Monday, January 30, 2012

HOW THE "TRUE WORLD" FINALLY BECAME A FABLE. The History of an Error

by Friedrich Nietzsche


1. The true world — attainable for the sage, the pious, the virtuous man; he lives in it, he is it.

(The oldest form of the idea, relatively sensible, simple, and persuasive. A circumlocution for the sentence, "I, Plato, am the truth.")

2. The true world — unattainable for now, but promised for the sage, the pious, the virtuous man ("for the sinner who repents").

(Progress of the idea: it becomes more subtle, insidious, incomprehensible — it becomes female, it becomes Christian. )

3. The true world — unattainable, indemonstrable, unpromisable; but the very thought of it — a consolation, an obligation, an imperative.

(At bottom, the old sun, but seen through mist and skepticism. The idea has become elusive, pale, Nordic, Königsbergian.)

4. The true world — unattainable? At any rate, unattained. And being unattained, also unknown. Consequently, not consoling, redeeming, or obligating: how could something unknown obligate us?

(Gray morning. The first yawn of reason. The cockcrow of positivism.)

5. The "true" world — an idea which is no longer good for anything, not even obligating — an idea which has become useless and superfluous — consequently, a refuted idea: let us abolish it!

(Bright day; breakfast; return of bon sens and cheerfulness; Plato's embarrassed blush; pandemonium of all free spirits.)

6. The true world — we have abolished. What world has remained? The apparent one perhaps? But no! With the true world we have also abolished the apparent one.

(Noon; moment of the briefest shadow; end of the longest error; high point of humanity; INCIPIT ZARATHUSTRA.)

Monday, January 16, 2012

Our Syllabus

"The Point Is To Change It"

Critical Theory A, Spring 2012

Seminar Room 18, Tuesdays, 9.00-11.45

Instructor: Dale Carrico; dcarrico@sfai.edu

Course Web-Site: http://thepointistochangeit.blogspot.com/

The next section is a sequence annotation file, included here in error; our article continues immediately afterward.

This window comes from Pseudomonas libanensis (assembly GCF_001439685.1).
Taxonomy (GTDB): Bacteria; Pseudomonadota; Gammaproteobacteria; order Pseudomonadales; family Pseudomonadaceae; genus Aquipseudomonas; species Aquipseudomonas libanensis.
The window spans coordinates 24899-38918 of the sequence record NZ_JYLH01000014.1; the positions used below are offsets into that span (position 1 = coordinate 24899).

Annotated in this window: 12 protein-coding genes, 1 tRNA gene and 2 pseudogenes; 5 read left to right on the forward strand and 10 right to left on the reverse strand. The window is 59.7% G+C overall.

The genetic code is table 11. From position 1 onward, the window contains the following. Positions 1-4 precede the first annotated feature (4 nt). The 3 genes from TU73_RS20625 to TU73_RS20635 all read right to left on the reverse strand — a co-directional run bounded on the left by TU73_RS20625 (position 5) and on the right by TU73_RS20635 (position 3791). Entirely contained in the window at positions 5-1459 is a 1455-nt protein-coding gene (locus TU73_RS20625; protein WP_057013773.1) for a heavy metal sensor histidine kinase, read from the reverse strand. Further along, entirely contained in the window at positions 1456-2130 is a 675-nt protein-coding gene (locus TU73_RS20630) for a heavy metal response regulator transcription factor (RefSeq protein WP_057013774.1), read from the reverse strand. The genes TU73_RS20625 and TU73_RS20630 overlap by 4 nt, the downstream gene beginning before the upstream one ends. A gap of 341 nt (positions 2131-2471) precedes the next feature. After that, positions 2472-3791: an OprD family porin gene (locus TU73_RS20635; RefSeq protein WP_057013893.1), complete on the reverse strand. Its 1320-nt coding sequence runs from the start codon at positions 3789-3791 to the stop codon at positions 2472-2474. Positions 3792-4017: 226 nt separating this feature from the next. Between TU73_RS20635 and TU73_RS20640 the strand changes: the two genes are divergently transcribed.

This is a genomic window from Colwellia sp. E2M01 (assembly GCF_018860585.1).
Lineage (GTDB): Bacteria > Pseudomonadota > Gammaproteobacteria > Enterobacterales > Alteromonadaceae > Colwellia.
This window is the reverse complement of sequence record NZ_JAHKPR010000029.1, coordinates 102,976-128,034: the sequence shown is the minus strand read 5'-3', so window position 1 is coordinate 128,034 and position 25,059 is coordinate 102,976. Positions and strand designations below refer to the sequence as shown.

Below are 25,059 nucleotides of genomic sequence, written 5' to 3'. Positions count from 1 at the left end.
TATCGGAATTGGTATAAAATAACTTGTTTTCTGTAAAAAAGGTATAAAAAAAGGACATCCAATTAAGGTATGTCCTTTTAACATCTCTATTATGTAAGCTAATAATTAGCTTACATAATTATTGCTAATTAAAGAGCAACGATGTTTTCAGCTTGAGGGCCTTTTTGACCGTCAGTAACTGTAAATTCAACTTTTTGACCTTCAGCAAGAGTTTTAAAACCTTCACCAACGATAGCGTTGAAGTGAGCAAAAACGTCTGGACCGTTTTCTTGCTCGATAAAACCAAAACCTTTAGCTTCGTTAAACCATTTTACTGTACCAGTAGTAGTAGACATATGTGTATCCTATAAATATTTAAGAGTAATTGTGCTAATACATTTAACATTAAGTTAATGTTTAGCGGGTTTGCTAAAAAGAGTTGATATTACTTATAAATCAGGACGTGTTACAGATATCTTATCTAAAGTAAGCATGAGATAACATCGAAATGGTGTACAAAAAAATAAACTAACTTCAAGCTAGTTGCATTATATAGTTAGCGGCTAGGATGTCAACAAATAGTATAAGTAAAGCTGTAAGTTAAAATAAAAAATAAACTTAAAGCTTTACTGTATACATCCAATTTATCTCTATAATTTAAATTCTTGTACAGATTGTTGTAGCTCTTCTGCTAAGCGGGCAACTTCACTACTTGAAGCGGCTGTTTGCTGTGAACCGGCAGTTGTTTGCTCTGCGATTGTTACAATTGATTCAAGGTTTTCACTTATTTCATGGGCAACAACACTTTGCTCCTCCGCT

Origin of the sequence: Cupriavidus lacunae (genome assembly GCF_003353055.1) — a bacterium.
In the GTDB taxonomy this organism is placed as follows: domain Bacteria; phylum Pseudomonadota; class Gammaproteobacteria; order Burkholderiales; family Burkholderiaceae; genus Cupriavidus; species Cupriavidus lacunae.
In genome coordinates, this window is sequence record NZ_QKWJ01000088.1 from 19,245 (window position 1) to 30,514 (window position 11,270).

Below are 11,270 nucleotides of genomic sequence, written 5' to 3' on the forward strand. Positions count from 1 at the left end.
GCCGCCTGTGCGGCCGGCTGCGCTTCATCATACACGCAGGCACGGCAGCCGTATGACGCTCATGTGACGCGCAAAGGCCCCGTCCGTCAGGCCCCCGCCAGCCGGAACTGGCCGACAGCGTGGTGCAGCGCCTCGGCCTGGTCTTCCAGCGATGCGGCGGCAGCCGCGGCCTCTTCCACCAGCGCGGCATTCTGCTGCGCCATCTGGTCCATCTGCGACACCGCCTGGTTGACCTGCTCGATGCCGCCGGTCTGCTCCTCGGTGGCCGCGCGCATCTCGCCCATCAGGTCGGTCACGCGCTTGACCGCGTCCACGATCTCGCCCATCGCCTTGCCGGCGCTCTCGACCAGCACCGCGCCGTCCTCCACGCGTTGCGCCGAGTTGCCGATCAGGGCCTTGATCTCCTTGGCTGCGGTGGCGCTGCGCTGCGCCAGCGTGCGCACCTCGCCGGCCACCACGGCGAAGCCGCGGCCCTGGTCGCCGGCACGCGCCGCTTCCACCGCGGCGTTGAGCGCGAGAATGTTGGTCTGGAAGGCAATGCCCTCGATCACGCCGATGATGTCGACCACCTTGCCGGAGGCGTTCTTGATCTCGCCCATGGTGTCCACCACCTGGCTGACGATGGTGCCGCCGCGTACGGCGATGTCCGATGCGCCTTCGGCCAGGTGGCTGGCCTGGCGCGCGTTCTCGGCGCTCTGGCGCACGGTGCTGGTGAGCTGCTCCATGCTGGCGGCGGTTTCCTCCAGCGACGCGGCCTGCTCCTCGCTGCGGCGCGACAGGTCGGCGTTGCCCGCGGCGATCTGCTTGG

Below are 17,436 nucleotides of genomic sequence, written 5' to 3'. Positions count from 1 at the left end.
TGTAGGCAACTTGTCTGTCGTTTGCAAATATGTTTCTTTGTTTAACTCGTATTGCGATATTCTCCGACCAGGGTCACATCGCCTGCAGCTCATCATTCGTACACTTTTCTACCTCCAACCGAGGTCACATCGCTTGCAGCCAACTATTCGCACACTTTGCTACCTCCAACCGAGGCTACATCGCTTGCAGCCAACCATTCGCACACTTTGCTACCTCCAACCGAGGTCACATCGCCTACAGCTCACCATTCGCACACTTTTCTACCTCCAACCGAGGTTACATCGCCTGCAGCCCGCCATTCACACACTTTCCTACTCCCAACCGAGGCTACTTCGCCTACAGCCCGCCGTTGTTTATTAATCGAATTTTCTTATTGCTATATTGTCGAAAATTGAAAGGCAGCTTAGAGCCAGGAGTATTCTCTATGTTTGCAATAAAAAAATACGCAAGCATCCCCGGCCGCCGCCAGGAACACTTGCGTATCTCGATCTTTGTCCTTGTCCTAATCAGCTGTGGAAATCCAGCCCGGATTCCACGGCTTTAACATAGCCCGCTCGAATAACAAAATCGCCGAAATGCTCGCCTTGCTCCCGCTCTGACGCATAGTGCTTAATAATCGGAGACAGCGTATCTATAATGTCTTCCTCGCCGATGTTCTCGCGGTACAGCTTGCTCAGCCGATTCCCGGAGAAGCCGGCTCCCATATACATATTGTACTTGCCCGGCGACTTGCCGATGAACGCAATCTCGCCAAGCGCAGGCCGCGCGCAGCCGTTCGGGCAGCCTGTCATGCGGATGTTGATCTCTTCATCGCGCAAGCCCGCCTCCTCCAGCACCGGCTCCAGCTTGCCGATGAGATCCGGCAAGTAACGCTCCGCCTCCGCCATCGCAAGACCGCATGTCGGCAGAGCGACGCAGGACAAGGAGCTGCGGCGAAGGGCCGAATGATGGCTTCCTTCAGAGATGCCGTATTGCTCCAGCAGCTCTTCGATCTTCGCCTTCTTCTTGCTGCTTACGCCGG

Approximate Grade Breakdown: Attendance/Participation 15%; Precis/Co-facilitation 20%; Essay 1 35%; Essay 2 40%

Provisional Schedule of Meetings:

January

Week One

17 Administrative Introduction | Personal Introductions.

Week Two

24 Course Introduction | Oscar Wilde, "Soul of Man Under Socialism"

Week Three

31 Nietzsche: Ecce Homo
Preface
Why I Am So Wise
Why I Am So Clever
Why I Am a Destiny (or Fatality)

February

Week Four

7 -- Marx on Idealism and Materialism
-- Marx on Commodity Fetishism, from Capital

Week Five

14 Walter Benjamin, "Art in the Age of Mechanical Reproducibility" | Adorno and Horkheimer, "The Culture Industry"

Week Six

21 Sigmund Freud, Doctor Schreber (Handout)

Week Seven

28 Roland Barthes, Mythologies, Purchase or Check Out Whole Book!

March

Week Eight

6 Guy Debord, Society of the Spectacle | Naomi Klein, No Logo One and Two

Week Nine

13 Spring Break

Week Ten

20 Carpenter (dir.), They Live, In-Class Screening

Hand in Mid-Term Essay

Week Eleven

27 William Burroughs, "Immortality" and "Coincidence" | Valerie Solanas, "SCUM Manifesto"

April

Week Twelve

3 Michel Foucault, Discipline and Punish (Handout)

Week Thirteen

10 Frantz Fanon, Preface and Conclusion from Black Skin, White Masks (Handout), and Concerning Violence

Week Fourteen

17 Hannah Arendt, "On Violence" | Must Eichmann Hang? and The Human Condition, Section 33 (Handout)

Week Fifteen

23 Judith Butler, excerpts from Undoing Gender, Carol Adams, excerpts from Neither Man Nor Beast (Handouts)

Week Sixteen
30 Hannah Arendt, Conquest of Space | CS Lewis Abolition of Man
May

Week Seventeen

1 Donna Haraway, “A Manifesto for Cyborgs” | Bruno Latour, A Plea for Earthly Science

Hand in Final Essay

Course Objectives:

Contextualizing Contemporary Critical Theory: The inaugural Platonic repudiation of rhetoric and poetry, Vita Activa/Vita Contemplativa, Marx's last Thesis on Feuerbach, Kantian Critique, the Frankfurt School, Exegetical and Hermeneutic Traditions, Literary and Cultural Theory from the Restoration period through New Criticism, from Philosophy to Post-Philosophy: Marx, Nietzsche, Freud.

Survey of Key Themes in Critical Theory: Aura, Critique, Culture Industry, Discourse, Equity-in-Diversity, Fetish, Figurality, Humanism/Post-Humanism, Ideology, Judgment, Neoliberalism, Post-Colonialism, Scientificity, Spectacle, Textuality.

Survey of Key Critical Methodologies: Critique of Ideology, Marxism/Post-Marxism, Psychoanalysis, Foucauldian Discourse Analysis, Critical Race Theory, Gender Theory, Science and Technology Studies.

Connecting theoria and poiesis: thinking and acting, theory and practice, creative expressivity as aesthetic judgment and critical theory as poetic refiguration, etc.